Electric power is similar. It’s the rate electrical energy is transferred into another form.

P = IV

Electric power is often measured in the kilowatt, because the watt is so small.

### Electric Power

What do you know of that is electrical and has a watt measurement on it?

### Electric Energy

Electric energy can be calculated the same as any other form.

E = Pt

Electric energy, however, is measured in kilowatt-hours (kWh)

Your parents’ energy bill is measured in kilowatt-hours. Usually, electric companies charge 7-12 cents per kWh.

How much power is used by a calculator that operates on 8 volts and 0.1 ampere? If it is used for two hours, how much energy does it use?

Given:V = 8 VI = 0.1 A

Unknown:P (power)

Equation:P = IV

Substitute:P = (0.1 A)(8 V)

Solve:P = 0.8 W

How much power is used by a calculator that operates on 8 volts and 0.1 ampere? If it is used for two hours, how much energy does it use?

Given: V = 8 V I = 0.1 A P = 0.8 W t = 2 hr

Unknown:E (energy)

Equation:E = Pt

Substitute:E = (0.8 W)(2 hr)

Solve:E = 1.6 Wh

E = .0016 kWh

Will a 1200-watt hair dryer operate on a 120-volt line if the current is limited to 15 amperes by a safety fuse? Can two hair dryers operate on this line?

Given:P = 1200 WV = 120 V

Unknown:I (current)

Equation:P = IV

Substitute:1200 W = I (120 V)

Solve:I = 1200 W/120 V

I = 10 A

Can you operate the hair dryer? What about two hair dryers?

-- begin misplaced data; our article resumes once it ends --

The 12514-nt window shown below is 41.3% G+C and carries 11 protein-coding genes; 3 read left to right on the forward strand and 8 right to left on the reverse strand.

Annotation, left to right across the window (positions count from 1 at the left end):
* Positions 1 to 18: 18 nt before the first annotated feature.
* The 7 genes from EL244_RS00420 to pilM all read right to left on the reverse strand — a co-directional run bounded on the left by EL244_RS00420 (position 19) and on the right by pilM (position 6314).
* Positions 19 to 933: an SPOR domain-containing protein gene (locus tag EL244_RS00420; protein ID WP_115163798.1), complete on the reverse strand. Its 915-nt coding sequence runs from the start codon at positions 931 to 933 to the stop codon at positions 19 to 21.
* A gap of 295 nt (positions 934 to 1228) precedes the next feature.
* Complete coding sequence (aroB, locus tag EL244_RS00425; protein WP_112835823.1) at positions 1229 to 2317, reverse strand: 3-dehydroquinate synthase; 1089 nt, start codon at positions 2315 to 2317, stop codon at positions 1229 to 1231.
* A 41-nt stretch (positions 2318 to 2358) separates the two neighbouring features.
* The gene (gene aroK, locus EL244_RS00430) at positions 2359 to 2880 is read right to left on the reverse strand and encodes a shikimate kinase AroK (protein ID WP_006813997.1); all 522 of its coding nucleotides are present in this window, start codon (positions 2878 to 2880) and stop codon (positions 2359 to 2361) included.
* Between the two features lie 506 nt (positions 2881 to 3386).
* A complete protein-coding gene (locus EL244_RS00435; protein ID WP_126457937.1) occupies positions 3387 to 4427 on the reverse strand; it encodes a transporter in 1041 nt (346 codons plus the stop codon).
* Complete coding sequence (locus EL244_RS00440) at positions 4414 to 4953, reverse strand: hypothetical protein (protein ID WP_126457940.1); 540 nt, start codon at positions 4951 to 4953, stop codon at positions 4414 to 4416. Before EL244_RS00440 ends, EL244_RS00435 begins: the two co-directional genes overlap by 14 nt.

How much energy is expended in lighting a 100-watt bulb for 30 minutes?

Given:P = 100 Wt = 30 min

Unknown:E (energy)

Equation:E = Pt

Substitute:E = (100 W)(0.5 hr)

Solve:E = 50 Wh

E = 0.05 kWh

How much does it cost to operate a 100-watt lamp continuously for one week if the power utility rate is 10 cents per kilowatt-hour?

Given:P = 100 Wt = 1 week

Unknown:E (energy)

Equation:E = Pt

Substitute:E = (100 W)(168 hr)

Solve:E = 16800 Wh

E = 16.8 kWh

How much does it cost to operate a 100-watt lamp continuously for one week if the power utility rate is 10 cents per kilowatt-hour?

Given:E = 16.8 kWhcost = 10c/kWh

Unknown:T(total cost)

Equation:T = E(cost)

Substitute:T = (16.8 kWh)(10c/kWh)

Solve:T = 168 cents

T = \$1.68

### Electric Resistance

• Current depends not only on the amount of voltage impressed upon it but on the amount of resistance in the conductor.

• Different conductors offer different amounts of resistance

• Resistance is measured in ohms (W)

### Ohm’s Law

• Georg Simon Ohm, a German physicist, tested different wire circuits to see what effect resistance had on the current.

• He discovered that:

Voltage

Current = ---------------

Resistance

We call this Ohm’s Law!

### Ohm’s Law

Ohm’s Law can also be written using symbols:

I = V/R

A triangle can help when solving problems with Ohm’s Law.

What is the resistance of an electric frying pan that draws 12 amperes of current when connected to a 120-volt circuit?

Given:I = 12 AV = 120 V

Unknown:R (resistance)

Equation:R = V/I

Substitute:R = 120 V/12 A

Solve:R = 10 W

How much current is drawn by a lamp that has a resistance of 100 ohms when a voltage of 50 volts is impressed across it?

Given:R = 100 WV = 50 V

Unknown:I (current)

Equation:I = V/R

Substitute:I = 50 V/100 W

Solve:I = 0.5 A